2. What you're passing to decltype looks like a static function invocation while func is in fact an instance function. Since decltype doesn't actually run the function you should do something like this decltype(static_cast<T*>(nullptr)->func())
  3. func is private in B and can't be called from A -- Fix: change A to be a struct
  4. This looks like a bug in VS10, even after all these fixes I get an error that you're trying to use an undefined class B in the decltype.

As a workaround can you refactor func out into a base class? (now we need two template parameters, one for casting to and one for decltype thus creating a new idiom CRTPEX)

struct Base { 
    void func() { }
};

template<typename T, typename U> struct A {
    auto func() -> decltype(static_cast<T*>(nullptr)->func()) {
        return static_cast<U*>(this)->func();
    }
};


struct B : public A<Base, B>, public Base {
};

I see that g++ also chokes on this decltype can anyone confirm that this is a defect? If so I will open a bug for Microsoft. It is my understanding that the following code is valid but neither g++ nor VC10 compile it.

template<typename T> struct A {
    auto func() -> decltype(static_cast<T*>(nullptr)->func()) {
        return static_cast<T*>(this)->func();
    }
};

struct B : public A<B> {
    void func() {}
};
share|improve this answer
    
If you have found a bug in Visual C++, please consider filing a bug report at connect.microsoft.com (if you do file a bug, post a link here so people know it's been reported). –  James McNellis Nov 21 '10 at 9:25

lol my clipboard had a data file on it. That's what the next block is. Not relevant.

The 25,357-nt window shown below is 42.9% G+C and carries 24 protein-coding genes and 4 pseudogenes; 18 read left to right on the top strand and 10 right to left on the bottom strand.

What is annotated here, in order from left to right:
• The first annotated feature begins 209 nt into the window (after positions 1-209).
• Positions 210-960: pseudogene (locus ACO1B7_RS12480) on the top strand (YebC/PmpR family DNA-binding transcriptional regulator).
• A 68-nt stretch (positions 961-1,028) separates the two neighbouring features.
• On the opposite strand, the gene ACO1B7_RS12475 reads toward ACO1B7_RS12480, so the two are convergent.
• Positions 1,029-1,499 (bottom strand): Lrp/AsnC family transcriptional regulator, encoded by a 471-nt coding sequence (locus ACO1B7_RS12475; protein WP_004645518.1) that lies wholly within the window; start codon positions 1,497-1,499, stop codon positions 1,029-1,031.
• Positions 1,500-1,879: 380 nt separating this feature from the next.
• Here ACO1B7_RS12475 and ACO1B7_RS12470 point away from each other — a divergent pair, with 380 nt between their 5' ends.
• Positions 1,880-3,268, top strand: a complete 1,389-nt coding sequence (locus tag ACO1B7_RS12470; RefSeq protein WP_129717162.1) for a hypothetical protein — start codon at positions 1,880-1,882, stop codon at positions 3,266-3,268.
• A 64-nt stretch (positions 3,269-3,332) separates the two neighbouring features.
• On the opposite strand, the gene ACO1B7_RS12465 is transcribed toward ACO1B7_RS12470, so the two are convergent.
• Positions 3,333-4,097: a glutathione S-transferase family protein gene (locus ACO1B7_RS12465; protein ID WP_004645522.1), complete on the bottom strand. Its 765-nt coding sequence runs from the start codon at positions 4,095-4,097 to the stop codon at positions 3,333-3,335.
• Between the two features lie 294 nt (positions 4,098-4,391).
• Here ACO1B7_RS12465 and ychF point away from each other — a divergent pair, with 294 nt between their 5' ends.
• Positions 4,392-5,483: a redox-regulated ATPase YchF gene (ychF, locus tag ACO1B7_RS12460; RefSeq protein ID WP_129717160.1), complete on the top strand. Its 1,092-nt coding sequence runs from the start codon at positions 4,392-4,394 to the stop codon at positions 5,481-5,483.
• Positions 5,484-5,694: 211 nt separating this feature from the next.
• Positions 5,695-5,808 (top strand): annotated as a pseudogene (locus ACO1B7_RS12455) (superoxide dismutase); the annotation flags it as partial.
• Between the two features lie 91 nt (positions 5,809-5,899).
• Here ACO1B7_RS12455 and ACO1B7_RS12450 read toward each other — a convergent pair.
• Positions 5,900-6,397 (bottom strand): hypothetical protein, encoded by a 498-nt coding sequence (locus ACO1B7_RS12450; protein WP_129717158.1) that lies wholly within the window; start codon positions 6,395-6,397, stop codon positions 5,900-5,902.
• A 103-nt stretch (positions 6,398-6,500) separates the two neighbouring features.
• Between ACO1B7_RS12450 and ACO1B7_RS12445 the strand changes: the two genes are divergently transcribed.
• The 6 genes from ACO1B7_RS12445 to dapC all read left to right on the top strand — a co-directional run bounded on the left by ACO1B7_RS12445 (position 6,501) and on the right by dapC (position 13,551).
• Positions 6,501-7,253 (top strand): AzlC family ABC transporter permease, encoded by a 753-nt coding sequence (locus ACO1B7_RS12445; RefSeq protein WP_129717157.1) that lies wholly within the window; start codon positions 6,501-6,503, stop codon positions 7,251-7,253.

@James, I was in the middle of submitting a bug but found that the behaviour is the same in g++ (see my edit to the question). –  Motti Nov 21 '10 at 9:36
    
No, you can't. If you try that, you get an internal MSBuild error. –  Puppy Nov 21 '10 at 10:04
    
@DeadMG, "no you can't" what? Can you be more specific? –  Motti Nov 21 '10 at 10:07
    
@Motti: Sorry- mistake. You can't do the Base thing, because you can't cast an A<Base> to a Base. –  Puppy Nov 21 '10 at 10:11

First, I think that the close-to-proper code is:

template<typename T> struct A {
    auto func()
     -> decltype(static_cast<T*>(this)->func()) 
    {
        return static_cast<T*>(this)->func();
    }
};
class B : public A<B> {
    void func(){
    }
};

As Motti pointed out. However that still fails, and I think for the reason that the return type of the base has to be known when B is declated to inherit from A<B>, but since B is not defined yet, it becomes a chicken and egg problem.

However, it may be finally be possible in C++1y by using simply auto (without decltype), I tried with gcc-4.8.2

template<typename T> struct A {
    auto func()
    //c++1y// -> decltype(static_cast<T*>(this)->func()) 
    {
        return static_cast<T*>(this)->func();
    }
};
class B : public A<B> {
    void func(){
    }
};

This compiles (c++ -std=c++1y) and runs:

int main(){
  B b; b.func();
}

Two disclaimers: I don't know why this works. I don't know how standard it is.